Letting Go of the False Self
Tuesday, December 12, 2017
(Feast of Our Lady of Guadalupe)
Meister Eckhart, the German Dominican mystic (c. 1260-c.1328), said that spirituality has much more to do with subtraction than it does with addition.  Yet our culture, both secular and Christian, seems obsessed with addition: getting rich, becoming famous, earning more brownie points with God or our boss, attaining enlightenment, achieving moral behavior. Jesus and the mystics of other traditions tell us that the spiritual path is not about getting more or getting ahead, which only panders to the ego. Authentic spirituality is much more about letting go—letting go of what we don’t need, although we don’t know that at first.
Life and God ask us to let go of our false self—the passing, egoic identity we’ve manufactured in order to cope and survive. To be freed from self-preoccupation, we must be centered in the Real, our inherent and unbreakable identity as God’s beloved. Once we’re connected to our Source, we know that our isolated, seemingly inferior or superior individual self is not that big a deal. The more we cling to self-importance and ego, the more we are undoubtedly living outside of union.
We were created for union. But the place of union feels like nothing. We spend most of our lives projecting and protecting our small, separate self-image. Living instead from our True Self, hidden with Christ in God, feels like no thing and no place. It doesn’t come with feelings of success, others’ approval, awards, promotions, or wealth. In fact, others may think us foolish or crazy. And so we put off the death of our false self. We cling to our ego because it feels substantial and essential.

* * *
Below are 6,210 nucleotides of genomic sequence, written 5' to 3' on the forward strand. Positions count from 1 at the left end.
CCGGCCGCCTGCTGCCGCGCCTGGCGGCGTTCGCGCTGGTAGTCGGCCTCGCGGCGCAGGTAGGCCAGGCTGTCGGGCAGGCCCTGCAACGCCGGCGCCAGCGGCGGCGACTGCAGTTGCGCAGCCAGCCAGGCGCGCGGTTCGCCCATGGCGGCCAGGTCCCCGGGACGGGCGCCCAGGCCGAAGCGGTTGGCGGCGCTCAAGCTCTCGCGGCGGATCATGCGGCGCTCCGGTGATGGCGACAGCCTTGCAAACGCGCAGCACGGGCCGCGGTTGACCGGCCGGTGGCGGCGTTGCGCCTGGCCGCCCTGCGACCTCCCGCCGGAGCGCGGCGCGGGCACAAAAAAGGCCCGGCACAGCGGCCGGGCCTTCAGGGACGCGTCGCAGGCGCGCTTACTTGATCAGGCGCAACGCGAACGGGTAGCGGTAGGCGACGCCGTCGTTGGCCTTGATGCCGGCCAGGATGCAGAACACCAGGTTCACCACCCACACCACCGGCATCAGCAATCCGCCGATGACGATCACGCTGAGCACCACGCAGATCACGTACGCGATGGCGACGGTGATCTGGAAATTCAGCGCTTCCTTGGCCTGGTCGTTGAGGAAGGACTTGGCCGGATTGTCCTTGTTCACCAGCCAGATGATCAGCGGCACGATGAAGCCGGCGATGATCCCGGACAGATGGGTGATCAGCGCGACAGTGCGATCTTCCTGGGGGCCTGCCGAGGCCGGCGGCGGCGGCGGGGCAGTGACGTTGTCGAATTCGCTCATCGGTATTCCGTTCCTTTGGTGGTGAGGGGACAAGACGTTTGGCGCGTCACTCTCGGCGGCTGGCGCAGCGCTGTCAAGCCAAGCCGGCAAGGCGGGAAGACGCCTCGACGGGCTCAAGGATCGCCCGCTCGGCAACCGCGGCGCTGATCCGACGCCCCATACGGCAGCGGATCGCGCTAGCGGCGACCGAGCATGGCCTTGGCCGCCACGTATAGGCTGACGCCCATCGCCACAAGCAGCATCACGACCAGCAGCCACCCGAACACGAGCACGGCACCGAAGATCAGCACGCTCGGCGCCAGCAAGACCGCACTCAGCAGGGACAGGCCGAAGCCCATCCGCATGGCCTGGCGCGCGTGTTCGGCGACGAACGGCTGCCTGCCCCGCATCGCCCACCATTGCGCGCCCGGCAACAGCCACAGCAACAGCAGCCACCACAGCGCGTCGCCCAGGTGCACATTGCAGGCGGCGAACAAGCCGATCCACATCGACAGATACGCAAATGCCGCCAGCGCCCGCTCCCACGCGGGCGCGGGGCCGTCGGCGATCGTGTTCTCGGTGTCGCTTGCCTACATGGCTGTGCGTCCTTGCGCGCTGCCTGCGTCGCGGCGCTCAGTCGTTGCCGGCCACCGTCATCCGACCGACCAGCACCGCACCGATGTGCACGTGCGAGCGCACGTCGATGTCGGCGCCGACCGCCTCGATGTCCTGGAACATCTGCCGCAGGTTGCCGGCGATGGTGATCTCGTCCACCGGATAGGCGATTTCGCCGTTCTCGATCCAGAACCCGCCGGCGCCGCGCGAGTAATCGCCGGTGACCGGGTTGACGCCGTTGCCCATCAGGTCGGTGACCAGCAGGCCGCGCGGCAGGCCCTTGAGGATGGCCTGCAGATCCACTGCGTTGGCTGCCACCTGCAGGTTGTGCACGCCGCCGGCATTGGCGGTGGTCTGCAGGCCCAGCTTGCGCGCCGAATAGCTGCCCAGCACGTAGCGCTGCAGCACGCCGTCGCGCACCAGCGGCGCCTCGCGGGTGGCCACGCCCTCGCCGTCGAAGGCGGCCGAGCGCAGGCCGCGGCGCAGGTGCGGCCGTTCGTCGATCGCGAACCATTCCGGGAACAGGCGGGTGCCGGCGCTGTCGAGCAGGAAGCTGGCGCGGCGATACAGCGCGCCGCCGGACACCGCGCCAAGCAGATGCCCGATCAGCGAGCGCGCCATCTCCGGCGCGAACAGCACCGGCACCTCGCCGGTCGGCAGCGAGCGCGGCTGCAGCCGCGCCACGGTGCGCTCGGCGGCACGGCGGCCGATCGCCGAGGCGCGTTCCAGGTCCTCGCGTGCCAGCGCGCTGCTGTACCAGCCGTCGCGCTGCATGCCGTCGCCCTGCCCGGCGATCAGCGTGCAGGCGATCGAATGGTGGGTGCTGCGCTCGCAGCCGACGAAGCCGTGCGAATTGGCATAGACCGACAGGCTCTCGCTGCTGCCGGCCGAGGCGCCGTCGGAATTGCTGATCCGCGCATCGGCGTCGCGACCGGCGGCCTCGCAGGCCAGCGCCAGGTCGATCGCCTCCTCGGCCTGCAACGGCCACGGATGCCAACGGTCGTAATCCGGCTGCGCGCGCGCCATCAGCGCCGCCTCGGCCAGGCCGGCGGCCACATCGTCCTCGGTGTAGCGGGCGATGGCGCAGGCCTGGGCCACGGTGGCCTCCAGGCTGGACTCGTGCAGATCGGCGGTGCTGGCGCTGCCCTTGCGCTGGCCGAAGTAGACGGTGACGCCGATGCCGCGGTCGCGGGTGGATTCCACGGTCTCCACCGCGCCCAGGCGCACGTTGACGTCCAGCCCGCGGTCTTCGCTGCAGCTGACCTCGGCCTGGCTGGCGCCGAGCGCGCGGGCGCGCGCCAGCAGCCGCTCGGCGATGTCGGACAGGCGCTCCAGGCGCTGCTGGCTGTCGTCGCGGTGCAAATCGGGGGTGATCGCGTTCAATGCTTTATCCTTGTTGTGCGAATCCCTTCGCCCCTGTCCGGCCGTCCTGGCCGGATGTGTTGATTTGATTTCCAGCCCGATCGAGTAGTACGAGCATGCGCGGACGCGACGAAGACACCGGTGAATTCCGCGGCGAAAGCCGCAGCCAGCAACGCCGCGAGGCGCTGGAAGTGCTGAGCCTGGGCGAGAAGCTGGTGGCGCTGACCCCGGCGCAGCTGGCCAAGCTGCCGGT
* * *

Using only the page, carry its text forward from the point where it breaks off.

But the saints and mystics say, “When I’m nobody, I’m everybody!” When I’m no one, I’m at last every one. When I’m nothing, I’m everything. When I’m empty, I’m full. This is why so few people truly seek an authentic spiritual life. Who wants to be nothing? We’ve been told the whole point was to be somebody.
John of the Cross expressed it this way:
To come to the pleasure you have not, you must go by a way in which you enjoy not. To come to the knowledge you have not, you must go by a way in which you know not. To come to the possession you have not, you must go by a way in which you possess not. To come to be what you are not, you must go by a way in which you are not. 
Gateway to Silence:
Let it go; let it be.
 See Meister Eckhart, “Sermon on the Fourth Sunday after Trinity.”
 John of the Cross, The Ascent of Mount Carmel. See John of the Cross: Selected Writings, ed. Kieran Kavanaugh (Paulist Press: 1987), 44-45.
Adapted from Richard Rohr, Letting Go: A Spirituality of Subtraction, disc 1 (Franciscan Media: 1987), CD; and
The Art of Letting Go: Living the Wisdom of Saint Francis, disc 1 (Sounds True: 2010), CD.